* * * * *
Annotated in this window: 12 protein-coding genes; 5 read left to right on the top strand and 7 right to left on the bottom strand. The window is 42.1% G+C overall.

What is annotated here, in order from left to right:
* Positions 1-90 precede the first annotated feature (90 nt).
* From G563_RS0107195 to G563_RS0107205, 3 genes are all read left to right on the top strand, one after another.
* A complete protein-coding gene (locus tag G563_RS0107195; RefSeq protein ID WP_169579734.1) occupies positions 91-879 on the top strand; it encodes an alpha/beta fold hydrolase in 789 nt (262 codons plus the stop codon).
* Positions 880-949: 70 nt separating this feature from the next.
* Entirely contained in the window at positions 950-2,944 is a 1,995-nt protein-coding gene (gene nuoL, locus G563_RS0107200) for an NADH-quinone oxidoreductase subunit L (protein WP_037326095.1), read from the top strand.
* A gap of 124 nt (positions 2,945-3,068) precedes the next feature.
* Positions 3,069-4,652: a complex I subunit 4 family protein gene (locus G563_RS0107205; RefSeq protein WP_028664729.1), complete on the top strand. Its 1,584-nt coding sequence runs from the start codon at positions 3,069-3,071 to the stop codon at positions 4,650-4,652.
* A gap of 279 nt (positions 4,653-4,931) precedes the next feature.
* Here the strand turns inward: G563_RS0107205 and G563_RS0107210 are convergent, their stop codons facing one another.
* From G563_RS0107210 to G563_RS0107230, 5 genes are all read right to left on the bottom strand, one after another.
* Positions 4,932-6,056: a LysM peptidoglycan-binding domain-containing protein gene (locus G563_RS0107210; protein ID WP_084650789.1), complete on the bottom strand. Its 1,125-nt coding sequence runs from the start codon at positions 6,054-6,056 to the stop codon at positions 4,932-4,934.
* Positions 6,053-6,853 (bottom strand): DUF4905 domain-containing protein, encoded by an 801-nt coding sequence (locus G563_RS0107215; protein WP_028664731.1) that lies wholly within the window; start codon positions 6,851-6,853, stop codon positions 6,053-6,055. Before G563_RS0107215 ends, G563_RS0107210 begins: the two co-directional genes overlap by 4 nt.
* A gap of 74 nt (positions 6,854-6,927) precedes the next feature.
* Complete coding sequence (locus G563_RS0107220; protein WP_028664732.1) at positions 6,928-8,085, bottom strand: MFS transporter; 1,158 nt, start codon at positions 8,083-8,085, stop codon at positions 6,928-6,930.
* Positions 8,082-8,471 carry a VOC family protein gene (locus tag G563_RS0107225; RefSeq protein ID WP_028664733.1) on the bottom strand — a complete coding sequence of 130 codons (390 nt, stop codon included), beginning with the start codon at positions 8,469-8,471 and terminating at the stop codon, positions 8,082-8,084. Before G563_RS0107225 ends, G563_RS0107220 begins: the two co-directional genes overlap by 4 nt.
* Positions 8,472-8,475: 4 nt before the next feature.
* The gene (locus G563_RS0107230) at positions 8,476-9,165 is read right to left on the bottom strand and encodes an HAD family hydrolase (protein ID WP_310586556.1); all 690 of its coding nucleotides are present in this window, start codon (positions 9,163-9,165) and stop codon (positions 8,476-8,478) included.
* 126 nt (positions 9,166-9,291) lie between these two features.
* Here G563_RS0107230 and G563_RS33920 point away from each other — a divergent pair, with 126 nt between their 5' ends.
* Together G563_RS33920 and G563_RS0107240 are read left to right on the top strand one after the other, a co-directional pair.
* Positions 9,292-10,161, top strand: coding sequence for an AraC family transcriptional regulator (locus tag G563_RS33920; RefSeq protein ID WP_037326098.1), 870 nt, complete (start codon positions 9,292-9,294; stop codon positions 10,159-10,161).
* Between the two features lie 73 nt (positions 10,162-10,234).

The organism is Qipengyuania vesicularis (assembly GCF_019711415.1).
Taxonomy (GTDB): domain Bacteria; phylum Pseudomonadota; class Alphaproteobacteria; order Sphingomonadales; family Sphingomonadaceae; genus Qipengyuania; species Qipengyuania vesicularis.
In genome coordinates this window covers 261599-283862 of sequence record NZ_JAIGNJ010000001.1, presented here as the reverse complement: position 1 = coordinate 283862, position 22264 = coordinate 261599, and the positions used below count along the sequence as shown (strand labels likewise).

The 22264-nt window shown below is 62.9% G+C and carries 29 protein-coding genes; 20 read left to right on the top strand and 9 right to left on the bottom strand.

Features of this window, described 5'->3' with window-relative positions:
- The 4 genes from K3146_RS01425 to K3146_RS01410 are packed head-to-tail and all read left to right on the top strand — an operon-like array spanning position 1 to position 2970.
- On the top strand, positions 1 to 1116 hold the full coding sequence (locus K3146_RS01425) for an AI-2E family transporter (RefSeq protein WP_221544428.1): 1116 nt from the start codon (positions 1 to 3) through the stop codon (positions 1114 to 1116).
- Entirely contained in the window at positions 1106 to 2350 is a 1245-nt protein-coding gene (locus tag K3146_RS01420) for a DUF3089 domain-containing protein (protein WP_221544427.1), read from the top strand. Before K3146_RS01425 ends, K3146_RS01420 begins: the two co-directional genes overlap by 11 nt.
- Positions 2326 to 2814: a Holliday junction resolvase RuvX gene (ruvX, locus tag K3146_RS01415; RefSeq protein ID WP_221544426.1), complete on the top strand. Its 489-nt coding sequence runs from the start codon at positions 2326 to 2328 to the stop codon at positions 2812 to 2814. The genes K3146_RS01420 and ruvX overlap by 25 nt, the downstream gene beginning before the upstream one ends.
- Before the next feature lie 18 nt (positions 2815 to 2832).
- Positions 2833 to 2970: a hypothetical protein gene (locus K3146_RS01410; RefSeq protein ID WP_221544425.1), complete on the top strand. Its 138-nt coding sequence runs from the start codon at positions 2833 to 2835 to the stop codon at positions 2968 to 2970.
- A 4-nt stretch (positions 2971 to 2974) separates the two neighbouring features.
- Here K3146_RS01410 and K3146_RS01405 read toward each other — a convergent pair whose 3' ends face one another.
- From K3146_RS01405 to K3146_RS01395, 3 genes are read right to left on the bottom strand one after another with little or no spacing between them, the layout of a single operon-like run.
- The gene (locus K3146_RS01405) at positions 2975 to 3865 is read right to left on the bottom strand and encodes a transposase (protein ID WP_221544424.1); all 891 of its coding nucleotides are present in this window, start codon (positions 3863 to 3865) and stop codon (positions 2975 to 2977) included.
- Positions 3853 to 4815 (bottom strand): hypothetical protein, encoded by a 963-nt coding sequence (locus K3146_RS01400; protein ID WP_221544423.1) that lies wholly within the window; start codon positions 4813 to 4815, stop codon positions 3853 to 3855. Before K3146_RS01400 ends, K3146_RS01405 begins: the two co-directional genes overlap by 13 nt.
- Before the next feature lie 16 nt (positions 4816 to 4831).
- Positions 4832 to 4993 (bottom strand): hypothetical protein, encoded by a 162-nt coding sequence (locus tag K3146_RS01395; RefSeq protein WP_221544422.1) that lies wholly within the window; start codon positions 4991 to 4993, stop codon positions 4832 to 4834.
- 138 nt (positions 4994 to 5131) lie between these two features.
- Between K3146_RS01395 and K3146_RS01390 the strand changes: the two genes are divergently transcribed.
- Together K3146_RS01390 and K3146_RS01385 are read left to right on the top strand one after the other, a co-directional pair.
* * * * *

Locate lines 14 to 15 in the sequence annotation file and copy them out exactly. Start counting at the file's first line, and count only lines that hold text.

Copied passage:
* Positions 6,053-6,853 (bottom strand): DUF4905 domain-containing protein, encoded by an 801-nt coding sequence (locus G563_RS0107215; protein WP_028664731.1) that lies wholly within the window; start codon positions 6,851-6,853, stop codon positions 6,053-6,055. Before G563_RS0107215 ends, G563_RS0107210 begins: the two co-directional genes overlap by 4 nt.
* A gap of 74 nt (positions 6,854-6,927) precedes the next feature.